Rocky Mountain Institute partnered with China to implement ‘economy-wide transformation’ away from oil and gas
The green energy group behind a study cited in Consumer Product Safety commissioner Richard Trumka Jr.’s call to ban gas stoves has partnered with the Chinese government to implement an “economy-wide transformation” away from oil and gas.
Colorado-based nonprofit Rocky Mountain Institute, which published the December study that attributes 13 percent of U.S. childhood asthma cases to gas-stove use, is hardly staffed by an objective group of scientists.
The organization is demanding “systemic change and economy-wide transformation” to address a climate crisis it says we must go to great lengths to avoid. In 2013, for example, the Rocky Mountain Institute joined forces with China’s National Development and Reform Commission—the government agency tasked with planning the communist nation’s economy—to produce a report that advised China to replace existing appliances and generators with “clean energy technologies.” The commission went on to set climate goals that included energy reduction targets. When local provinces in 2021 failed to meet those targets, the commission pushed them to implement electricity rations, prompting “dimmed traffic lights that cause chaos” and “half-cooked rice in rice cookers.”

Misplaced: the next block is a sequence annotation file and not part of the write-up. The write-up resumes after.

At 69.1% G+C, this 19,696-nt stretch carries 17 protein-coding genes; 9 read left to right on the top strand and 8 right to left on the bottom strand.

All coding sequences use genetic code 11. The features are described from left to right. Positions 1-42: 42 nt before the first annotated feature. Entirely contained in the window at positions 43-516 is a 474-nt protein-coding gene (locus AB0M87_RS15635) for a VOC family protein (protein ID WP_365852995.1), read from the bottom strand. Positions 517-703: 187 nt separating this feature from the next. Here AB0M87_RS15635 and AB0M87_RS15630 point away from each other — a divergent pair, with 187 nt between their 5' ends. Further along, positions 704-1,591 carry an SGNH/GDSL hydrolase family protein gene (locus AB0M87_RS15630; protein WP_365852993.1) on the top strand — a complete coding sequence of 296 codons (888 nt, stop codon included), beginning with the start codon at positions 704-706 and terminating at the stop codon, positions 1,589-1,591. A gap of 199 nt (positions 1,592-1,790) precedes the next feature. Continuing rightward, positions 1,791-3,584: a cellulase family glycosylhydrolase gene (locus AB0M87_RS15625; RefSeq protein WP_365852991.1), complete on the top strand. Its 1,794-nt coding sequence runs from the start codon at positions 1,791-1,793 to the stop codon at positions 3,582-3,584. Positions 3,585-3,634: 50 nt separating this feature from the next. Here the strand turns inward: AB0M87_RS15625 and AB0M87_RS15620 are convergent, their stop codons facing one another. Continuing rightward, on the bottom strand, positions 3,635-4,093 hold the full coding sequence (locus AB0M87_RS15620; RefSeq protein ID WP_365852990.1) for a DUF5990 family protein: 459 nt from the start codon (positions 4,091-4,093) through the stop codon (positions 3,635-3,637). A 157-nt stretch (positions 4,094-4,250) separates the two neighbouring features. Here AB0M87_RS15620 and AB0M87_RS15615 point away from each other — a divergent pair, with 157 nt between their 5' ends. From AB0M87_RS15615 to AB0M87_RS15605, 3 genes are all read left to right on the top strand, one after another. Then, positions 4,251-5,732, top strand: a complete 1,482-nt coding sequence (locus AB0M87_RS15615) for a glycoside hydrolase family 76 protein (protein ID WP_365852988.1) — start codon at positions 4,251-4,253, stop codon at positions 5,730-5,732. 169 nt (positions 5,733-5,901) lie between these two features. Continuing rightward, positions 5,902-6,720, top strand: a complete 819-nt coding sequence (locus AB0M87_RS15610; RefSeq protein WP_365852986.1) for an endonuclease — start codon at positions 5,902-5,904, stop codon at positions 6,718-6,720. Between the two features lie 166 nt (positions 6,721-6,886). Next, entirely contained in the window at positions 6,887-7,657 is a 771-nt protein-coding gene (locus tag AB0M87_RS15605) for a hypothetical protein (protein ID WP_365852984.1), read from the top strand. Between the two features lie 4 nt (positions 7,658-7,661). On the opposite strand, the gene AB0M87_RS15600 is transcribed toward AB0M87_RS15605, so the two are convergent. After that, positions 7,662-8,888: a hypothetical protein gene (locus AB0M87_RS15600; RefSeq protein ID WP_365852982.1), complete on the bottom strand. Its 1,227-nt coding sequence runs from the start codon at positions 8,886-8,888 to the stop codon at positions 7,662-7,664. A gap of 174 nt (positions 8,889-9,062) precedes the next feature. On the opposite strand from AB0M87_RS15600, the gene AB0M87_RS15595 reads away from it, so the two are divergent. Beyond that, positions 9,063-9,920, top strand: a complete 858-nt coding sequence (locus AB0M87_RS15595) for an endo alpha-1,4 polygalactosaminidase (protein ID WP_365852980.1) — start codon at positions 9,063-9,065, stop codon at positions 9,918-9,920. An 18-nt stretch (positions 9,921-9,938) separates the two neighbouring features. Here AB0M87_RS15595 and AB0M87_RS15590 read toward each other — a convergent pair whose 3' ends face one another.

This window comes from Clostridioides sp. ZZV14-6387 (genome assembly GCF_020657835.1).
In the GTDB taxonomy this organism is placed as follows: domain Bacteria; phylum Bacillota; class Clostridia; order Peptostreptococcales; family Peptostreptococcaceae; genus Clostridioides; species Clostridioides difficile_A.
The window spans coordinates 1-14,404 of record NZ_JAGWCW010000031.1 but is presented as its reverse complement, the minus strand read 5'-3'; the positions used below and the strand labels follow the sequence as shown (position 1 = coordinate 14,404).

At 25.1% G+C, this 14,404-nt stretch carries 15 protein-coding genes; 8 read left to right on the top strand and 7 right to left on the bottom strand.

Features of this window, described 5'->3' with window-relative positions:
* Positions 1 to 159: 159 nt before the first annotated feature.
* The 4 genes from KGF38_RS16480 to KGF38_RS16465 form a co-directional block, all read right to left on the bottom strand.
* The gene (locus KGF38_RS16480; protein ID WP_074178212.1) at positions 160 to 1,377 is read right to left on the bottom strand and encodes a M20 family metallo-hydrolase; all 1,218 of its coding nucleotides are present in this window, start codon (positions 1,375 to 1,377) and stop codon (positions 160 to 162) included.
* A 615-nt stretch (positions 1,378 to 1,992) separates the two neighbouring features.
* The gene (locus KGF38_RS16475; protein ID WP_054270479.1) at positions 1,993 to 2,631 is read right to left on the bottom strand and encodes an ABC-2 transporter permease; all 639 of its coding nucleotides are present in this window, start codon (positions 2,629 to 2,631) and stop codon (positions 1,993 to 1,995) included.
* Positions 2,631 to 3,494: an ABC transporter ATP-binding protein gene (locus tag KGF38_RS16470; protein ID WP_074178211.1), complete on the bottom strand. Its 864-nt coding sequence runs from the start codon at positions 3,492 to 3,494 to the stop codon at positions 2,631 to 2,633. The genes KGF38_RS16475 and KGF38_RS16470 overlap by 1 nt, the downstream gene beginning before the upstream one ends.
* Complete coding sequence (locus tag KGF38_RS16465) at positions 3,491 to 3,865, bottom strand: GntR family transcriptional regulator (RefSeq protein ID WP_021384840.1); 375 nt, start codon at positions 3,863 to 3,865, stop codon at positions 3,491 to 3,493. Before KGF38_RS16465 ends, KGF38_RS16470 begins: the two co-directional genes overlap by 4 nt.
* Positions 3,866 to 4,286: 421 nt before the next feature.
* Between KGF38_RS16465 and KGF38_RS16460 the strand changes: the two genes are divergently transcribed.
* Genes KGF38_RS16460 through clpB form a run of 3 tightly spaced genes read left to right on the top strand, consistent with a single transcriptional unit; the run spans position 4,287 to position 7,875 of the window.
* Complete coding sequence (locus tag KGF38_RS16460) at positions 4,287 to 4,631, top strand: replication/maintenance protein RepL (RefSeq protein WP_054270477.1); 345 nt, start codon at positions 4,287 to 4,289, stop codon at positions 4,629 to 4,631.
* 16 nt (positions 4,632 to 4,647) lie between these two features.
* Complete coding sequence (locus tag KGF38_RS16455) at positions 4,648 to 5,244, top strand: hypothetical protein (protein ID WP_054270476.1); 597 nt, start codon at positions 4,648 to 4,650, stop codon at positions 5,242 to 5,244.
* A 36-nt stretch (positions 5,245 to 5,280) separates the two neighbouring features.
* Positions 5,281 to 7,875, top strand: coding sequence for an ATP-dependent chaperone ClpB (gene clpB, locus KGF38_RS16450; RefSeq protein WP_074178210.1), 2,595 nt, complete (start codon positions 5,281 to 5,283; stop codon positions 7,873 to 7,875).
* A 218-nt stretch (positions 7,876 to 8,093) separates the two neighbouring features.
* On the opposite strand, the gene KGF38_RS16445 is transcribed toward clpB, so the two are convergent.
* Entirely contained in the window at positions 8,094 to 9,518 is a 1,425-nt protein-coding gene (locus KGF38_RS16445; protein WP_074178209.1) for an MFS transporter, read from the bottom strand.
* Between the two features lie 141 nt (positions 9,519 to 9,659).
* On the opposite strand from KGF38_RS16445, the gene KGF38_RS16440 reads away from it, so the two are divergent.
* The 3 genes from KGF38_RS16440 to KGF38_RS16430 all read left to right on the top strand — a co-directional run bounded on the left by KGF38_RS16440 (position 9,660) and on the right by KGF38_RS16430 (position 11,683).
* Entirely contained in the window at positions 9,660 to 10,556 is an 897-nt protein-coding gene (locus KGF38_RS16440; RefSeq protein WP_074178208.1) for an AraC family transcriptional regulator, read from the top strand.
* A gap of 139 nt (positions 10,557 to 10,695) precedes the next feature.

The Rocky Mountain Institute is far from the first green energy group to advocate for the banning of gas stoves, which nearly 40 percent of U.S. homes use. But the nonprofit’s newfound influence reflects the Biden administration’s alignment with the left’s loudest climate activists. President Joe Biden has already proposed a natural gas phaseout in federal buildings, which would ban fossil-fuel equipment in new buildings by 2030. Leading green energy groups applauded the move, which will cost taxpayers millions of dollars annually, the Washington Free Beacon reported in December.
Beyond its public mission statement and work with the Chinese government, the Rocky Mountain Institute’s biases are reflected in its gas-stove study, academic leaders told the Free Beacon. The study—which spans just nine paragraphs—was based on a hodgepodge of different data and methodologies spanning various years and countries, ranging from 2019 U.S. Census data to conclusions from a 2018 analysis in Australia.